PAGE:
The record will be out in October 12th through Paper Bag Records. Pre-order your copy here.
The Gulf Islands of the Pacific Northwest are an enigma. The islands jut up through the brisk waters of the Pacific Ocean, and just as the likes of Vancouver and Seattle exist at the intersection of opulences both natural and manmade, the islands host multitudes in their lush, hushed red cedar and Doug Fir skyscrapers. Art d'Ecco is one such multitude: an unapologetic, inclusive rock and roll mystic in a wig and lipstick.
When d'Ecco moved into his grandmother's cottage on one of the islands, he hadn't planned on creating a new project. But, as it often does, circumstance charted his course. His grandmother, living with Alzheimer's, suffered a related phenomenon called 'sundowning,' which triggers increased agitation and anxiety around sunset. "The only way to calm this lady down was to sit down at the piano," says d'Ecco. He would play "Bohemian Rhapsody," passing it off as Beethoven. After she was relocated, d'Ecco remained in the empty house where he had played as a child. Draped in memory, he gravitated toward the piano, spending the long, lonesome, quiet nights on the bench before the instrument. This is where Art d'Ecco was created.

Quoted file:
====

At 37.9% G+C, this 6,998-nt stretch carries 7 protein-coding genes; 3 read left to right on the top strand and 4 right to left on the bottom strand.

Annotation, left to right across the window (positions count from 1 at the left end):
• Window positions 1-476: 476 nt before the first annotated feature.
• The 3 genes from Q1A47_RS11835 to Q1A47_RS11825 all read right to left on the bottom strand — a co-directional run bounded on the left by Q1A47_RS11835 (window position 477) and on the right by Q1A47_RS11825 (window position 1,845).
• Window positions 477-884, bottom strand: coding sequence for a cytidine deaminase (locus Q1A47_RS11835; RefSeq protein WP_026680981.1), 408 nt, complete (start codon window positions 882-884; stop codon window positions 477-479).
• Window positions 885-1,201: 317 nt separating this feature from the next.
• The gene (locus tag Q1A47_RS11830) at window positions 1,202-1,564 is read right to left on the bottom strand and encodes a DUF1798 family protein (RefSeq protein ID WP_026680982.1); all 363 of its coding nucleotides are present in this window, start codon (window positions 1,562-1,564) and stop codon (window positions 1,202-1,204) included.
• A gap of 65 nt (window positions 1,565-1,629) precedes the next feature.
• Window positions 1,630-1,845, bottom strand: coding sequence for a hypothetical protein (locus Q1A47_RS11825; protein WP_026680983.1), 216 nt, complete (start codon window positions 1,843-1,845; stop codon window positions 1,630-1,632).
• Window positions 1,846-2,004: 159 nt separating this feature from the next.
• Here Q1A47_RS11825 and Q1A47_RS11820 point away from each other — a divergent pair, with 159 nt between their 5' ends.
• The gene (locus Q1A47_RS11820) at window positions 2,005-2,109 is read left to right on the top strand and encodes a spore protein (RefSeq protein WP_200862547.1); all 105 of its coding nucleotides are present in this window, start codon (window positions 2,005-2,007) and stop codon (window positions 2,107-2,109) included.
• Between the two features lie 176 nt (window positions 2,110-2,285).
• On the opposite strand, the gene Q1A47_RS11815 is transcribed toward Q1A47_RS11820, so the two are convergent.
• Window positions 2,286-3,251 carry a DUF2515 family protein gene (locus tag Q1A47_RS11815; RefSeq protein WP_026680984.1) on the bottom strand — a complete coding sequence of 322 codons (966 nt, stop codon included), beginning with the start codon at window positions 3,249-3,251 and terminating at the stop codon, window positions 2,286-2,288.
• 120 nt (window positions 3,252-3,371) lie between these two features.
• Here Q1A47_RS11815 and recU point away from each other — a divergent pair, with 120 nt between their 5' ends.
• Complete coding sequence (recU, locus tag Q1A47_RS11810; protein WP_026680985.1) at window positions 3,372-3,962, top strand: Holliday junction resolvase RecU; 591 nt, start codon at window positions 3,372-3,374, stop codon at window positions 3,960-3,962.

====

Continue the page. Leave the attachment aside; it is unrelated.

The record, is a product of those islands, where he wrote and prepared the album in a cottage. It was in these woods, shrouded in fog rolling off the ocean and surrounded by deer, rabbits, and a reclusive neighbour, that Art d’Ecco found not just the clarity of stillness, but the loneliness and isolation of it. These he has distilled into a record of mystery, fluidity, and neon glam-rock stomp.
Check out the tracklist and the video for the new single "Never Tell" below.
01. Never Tell
04. Nobody's Home
05. Who Is It Now?
06. Dark Days (revisited)
08. Lady Next Door
09. Last In Line
10. The Hunted
“We wanted to make it look old school and to do that we played around with different filters and vintage lenses,” says cinematographer Wai Sun Cheng of the new video. “The colour theme was mostly chosen based on 80s poster art. d’Ecco brought a bunch of vintage instruments he used on the recording to the shoot and that really adds to the overall look of the video.”
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